I have also done a lot of side jobs to perfect my tools to work better. I replaced some bushings in my Chinese lathe with bearings, modified a tube notcher to work properly, and made many little tools, etc. Most importantly I took the time to start setting up operations like a machinist would instead of hacking it(which works but I never liked to do). My confidence with fabrication has really increased and I owe it to this project and the encouragement I get from others - like you guys. I'll keep posting pics.
There are things I would do differently but that's what fuels our next project isn't it? I already wanna start on another and make my own engine or modify a B&S with difference cylinders and external OHV valvetrain.
 

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Re: Winter Project - Board Track Racer!

wow, simply wow!!! without a doubt one of the coolest build threads i have seen come along here in a long time. i always wished i had the skills to pull off something like this! keep up the great work and updates!
 

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Re: Winter Project - Board Track Racer!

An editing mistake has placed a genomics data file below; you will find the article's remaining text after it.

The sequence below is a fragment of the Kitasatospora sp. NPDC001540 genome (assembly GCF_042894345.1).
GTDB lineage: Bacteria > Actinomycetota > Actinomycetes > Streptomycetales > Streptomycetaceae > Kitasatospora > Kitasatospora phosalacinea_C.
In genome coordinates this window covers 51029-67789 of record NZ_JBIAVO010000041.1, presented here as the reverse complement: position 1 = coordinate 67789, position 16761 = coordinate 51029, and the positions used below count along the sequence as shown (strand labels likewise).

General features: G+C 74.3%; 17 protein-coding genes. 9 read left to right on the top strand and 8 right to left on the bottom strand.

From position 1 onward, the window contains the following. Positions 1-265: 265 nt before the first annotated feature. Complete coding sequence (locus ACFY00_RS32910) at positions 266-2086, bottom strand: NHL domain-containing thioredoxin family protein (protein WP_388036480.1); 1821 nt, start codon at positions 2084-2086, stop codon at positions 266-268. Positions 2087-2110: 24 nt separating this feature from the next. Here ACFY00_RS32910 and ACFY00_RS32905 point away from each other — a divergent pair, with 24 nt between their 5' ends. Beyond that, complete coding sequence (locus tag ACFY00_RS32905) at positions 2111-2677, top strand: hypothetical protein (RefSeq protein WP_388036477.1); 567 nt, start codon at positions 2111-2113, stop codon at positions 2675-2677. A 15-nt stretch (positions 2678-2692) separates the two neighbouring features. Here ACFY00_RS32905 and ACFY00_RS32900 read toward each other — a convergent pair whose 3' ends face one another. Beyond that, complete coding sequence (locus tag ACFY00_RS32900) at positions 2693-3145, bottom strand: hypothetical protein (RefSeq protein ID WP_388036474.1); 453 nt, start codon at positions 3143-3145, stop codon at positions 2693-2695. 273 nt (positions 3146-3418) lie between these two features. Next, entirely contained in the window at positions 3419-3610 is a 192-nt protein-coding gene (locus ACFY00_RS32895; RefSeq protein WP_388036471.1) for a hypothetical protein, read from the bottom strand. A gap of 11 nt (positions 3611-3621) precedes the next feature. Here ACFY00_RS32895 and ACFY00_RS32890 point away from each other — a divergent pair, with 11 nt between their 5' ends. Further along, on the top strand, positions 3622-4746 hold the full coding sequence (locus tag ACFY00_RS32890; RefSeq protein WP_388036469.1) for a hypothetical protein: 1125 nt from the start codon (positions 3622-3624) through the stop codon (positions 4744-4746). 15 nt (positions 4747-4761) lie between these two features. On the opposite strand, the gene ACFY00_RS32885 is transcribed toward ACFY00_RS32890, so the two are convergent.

Thats really, really cool.
 

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Re: Winter Project - Board Track Racer!

Thats some nice work. Looks great!

"wow a 'board tracker' that looks like a board tracker and not some fucked up sporty with 21's"

Just what I was thinking.
 

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Discussion Starter · #18 ·
Re: Winter Project - Board Track Racer!

Horror, Yes, I'm not sure if it was before or after I started this but I've followed it for a while. I really like his other projects too. His site probably encouraged me to do things with some precision as much as anything else. I saw his seats but I think they are a little plump around the rear(insert joke here) compared to Larry Heilman's seats. Thanks for the reminder.

Bigdumbhead, You do have the skills if you have the motivation. That's the difficult part - staying into it even when you are sidetracked looking for parts, other help, or learning a skill to apply to your project. It's not about the destination, it's about the journey! Jump in!
 

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Re: Winter Project - Board Track Racer!

Hey - great skills.. And those white tires! When did you start this? It looks like you're posting retrospectively? Must have took some time? Good stuff..